Brussels waffles are a balancing act. To achieve the lightest possible texture means carefully blending a batter that’s neither too wet nor too dry and thick. If it’s not wet enough, the waffle isn’t sufficiently fluid in the iron and turns out too dense. If the batter is too wet, then the batter is weighed down by itself and can’t let off enough steam during the cook time; the outcome is the same — too dense. With just the right level of hydration, the batter can spring fully to life in the iron and come off exquisitely light and crispy, with the most tender interior. While the ingredient ratios were never mastered by the earliest proponents of the Brussels style, they’ve been thoroughly worked out in the recipe below.

Brussels Waffle with Powdered Sugar

Using pastry flour here is key — both for texture and as a nod to tradition. The same goes for the blend of milk and water, in 1:1 proportion to one another. Where true Brusselse Wafels are concerned, there can be no other way. And of course the batter is completely without sugar. A healthy dusting of powdered sugar, post-bake, is all the sweetness you’ll need.

Brussels Waffle Recipe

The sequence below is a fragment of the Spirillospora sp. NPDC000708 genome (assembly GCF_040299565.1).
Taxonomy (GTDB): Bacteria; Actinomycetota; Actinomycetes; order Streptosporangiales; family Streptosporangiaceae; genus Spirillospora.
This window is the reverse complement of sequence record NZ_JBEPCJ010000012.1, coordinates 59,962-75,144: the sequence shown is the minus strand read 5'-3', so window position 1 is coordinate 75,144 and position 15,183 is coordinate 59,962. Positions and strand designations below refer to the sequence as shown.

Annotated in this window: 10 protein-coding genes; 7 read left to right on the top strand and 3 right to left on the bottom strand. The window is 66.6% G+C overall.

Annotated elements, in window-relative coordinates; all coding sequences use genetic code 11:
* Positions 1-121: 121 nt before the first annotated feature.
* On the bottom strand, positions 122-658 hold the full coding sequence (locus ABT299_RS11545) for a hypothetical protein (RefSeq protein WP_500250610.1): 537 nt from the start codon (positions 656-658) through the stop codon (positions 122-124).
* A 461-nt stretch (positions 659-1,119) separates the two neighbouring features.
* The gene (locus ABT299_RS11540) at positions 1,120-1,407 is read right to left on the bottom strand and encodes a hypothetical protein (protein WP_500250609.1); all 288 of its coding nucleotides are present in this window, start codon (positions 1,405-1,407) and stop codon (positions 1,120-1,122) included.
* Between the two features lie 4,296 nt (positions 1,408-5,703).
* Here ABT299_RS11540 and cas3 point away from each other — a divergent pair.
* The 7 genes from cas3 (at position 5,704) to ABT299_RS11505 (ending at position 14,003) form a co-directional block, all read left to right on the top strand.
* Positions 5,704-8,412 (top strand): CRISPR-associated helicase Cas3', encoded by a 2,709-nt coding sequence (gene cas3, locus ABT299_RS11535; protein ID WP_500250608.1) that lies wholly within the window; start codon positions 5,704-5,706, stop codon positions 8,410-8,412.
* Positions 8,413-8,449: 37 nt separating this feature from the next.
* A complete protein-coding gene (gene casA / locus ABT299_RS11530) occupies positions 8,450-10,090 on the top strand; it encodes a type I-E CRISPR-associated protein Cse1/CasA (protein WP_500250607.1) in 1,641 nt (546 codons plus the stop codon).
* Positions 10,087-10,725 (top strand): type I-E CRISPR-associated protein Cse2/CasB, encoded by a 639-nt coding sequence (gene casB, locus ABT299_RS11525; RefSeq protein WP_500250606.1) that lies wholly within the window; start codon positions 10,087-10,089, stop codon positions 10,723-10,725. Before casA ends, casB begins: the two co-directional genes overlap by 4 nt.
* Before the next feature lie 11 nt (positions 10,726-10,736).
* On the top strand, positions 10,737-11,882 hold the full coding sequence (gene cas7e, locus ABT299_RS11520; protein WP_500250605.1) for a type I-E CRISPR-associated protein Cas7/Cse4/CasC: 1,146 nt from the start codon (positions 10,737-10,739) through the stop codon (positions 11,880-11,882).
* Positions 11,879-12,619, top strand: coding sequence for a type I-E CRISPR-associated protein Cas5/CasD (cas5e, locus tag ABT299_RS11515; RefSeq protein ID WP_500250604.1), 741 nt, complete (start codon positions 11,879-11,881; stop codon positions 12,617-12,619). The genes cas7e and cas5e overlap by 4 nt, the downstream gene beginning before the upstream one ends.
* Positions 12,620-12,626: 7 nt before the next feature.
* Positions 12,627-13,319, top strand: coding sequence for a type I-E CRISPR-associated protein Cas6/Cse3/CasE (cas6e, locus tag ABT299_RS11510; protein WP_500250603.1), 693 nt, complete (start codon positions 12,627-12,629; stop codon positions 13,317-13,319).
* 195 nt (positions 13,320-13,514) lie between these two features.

Serves 2
With the exception of using dry ale yeast (vs. wet ale barm fresh from your local brewer) this may be the most traditional Brussels waffle recipe available anywhere, online or in print — yet updated with modern techniques.
Write a review
Prep Time
15 min
Total Time
12 hr
Prep Time
15 min
Total Time
12 hr
  1. 124.0g unbleached white pastry flour
  2. 0.33g Safbrew T-58 ale yeast (or instant yeast)
  3. 91.0g whole milk (room temperature)
  4. 91.0g mineral water (room temperature)
  5. 50.0g egg (warmed in-shell in a water bath) and then lightly beaten
  6. 2.6g fine salt
  7. 56.0g melted European style butter (at 38ºC/100ºF)
  1. In a medium bowl, sift together the flour and yeast. Stir lightly to blend.
  2. Add the milk and water to the flour/yeast mixture. Stir to moisten all of the flour, and then cover the bowl with plastic wrap. Let it rest 3 hours at room temperature, and then place it in the fridge for 8 hours.
  3. Take the chilled batter from the fridge and allow it to warm at room temperature for 1 hour. Then add the egg, salt and butter. Mix to blend completely, but do not overmix.
  4. Transfer the batter to a 1000ml or 4 cup measuring cup with volume markings. The batter should be around 390ml in volume.
  5. Allow the batter to rise for about 3 hours, until it reaches 700ml in volume.
  6. Pour your batter into a preheated iron at 202ºC/396ºF, and cook for 3 minutes 25 seconds.
  1. Allow the cooked waffle to cool until it reaches 49ºC/120ºF, and then place it back on the iron to cook for 10 seconds. Dust the finished waffle liberally with powdered sugar and enjoy.
Waffle Recipes: Professional Formulas for Artisanal Waffles